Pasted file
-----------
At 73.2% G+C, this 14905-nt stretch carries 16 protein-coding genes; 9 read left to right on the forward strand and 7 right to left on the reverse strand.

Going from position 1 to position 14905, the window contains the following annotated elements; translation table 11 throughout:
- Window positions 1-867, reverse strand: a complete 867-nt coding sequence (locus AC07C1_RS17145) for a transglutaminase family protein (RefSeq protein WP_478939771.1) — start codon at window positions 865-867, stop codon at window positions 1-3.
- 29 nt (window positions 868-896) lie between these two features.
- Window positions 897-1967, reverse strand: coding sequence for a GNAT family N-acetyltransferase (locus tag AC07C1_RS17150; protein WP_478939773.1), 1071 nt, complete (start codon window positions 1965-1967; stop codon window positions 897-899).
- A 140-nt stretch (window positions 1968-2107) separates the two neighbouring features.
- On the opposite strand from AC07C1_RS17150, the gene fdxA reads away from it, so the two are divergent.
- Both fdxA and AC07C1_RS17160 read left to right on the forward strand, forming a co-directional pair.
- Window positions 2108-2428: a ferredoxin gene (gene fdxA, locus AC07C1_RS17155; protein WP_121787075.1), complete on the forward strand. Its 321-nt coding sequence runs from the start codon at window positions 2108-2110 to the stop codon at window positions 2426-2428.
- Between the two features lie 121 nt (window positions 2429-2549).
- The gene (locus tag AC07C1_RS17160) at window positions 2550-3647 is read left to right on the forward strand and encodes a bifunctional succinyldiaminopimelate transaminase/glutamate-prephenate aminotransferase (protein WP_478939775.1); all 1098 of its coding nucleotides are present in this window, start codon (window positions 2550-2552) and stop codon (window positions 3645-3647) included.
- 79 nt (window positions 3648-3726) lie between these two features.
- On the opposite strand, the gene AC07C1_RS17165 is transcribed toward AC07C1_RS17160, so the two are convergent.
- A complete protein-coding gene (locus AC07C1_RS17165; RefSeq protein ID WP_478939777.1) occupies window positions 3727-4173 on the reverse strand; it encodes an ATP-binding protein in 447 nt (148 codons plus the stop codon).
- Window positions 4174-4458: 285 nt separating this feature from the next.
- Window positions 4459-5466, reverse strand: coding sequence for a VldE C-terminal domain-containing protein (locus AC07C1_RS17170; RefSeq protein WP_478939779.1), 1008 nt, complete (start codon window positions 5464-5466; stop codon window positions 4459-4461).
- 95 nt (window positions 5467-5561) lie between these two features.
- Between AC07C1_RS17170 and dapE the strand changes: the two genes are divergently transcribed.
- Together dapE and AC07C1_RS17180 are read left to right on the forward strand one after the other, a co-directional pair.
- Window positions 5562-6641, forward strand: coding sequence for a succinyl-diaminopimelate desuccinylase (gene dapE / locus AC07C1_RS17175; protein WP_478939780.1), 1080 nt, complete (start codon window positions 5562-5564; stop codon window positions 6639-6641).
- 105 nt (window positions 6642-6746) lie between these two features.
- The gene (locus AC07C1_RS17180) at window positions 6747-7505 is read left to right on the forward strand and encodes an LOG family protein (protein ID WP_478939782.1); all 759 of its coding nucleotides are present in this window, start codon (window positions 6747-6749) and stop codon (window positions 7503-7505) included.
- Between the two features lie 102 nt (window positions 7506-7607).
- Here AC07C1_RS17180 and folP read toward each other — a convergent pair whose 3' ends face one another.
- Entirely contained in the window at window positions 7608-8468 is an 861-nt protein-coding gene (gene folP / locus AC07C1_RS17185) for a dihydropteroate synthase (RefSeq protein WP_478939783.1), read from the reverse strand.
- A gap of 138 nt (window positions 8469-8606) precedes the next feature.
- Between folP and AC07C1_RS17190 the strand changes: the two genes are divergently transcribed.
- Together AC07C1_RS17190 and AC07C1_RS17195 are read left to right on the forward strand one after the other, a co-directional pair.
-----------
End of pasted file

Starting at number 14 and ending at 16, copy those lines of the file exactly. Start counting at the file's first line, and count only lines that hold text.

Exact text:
- A complete protein-coding gene (locus AC07C1_RS17165; RefSeq protein ID WP_478939777.1) occupies window positions 3727-4173 on the reverse strand; it encodes an ATP-binding protein in 447 nt (148 codons plus the stop codon).
- Window positions 4174-4458: 285 nt separating this feature from the next.
- Window positions 4459-5466, reverse strand: coding sequence for a VldE C-terminal domain-containing protein (locus AC07C1_RS17170; RefSeq protein WP_478939779.1), 1008 nt, complete (start codon window positions 5464-5466; stop codon window positions 4459-4461).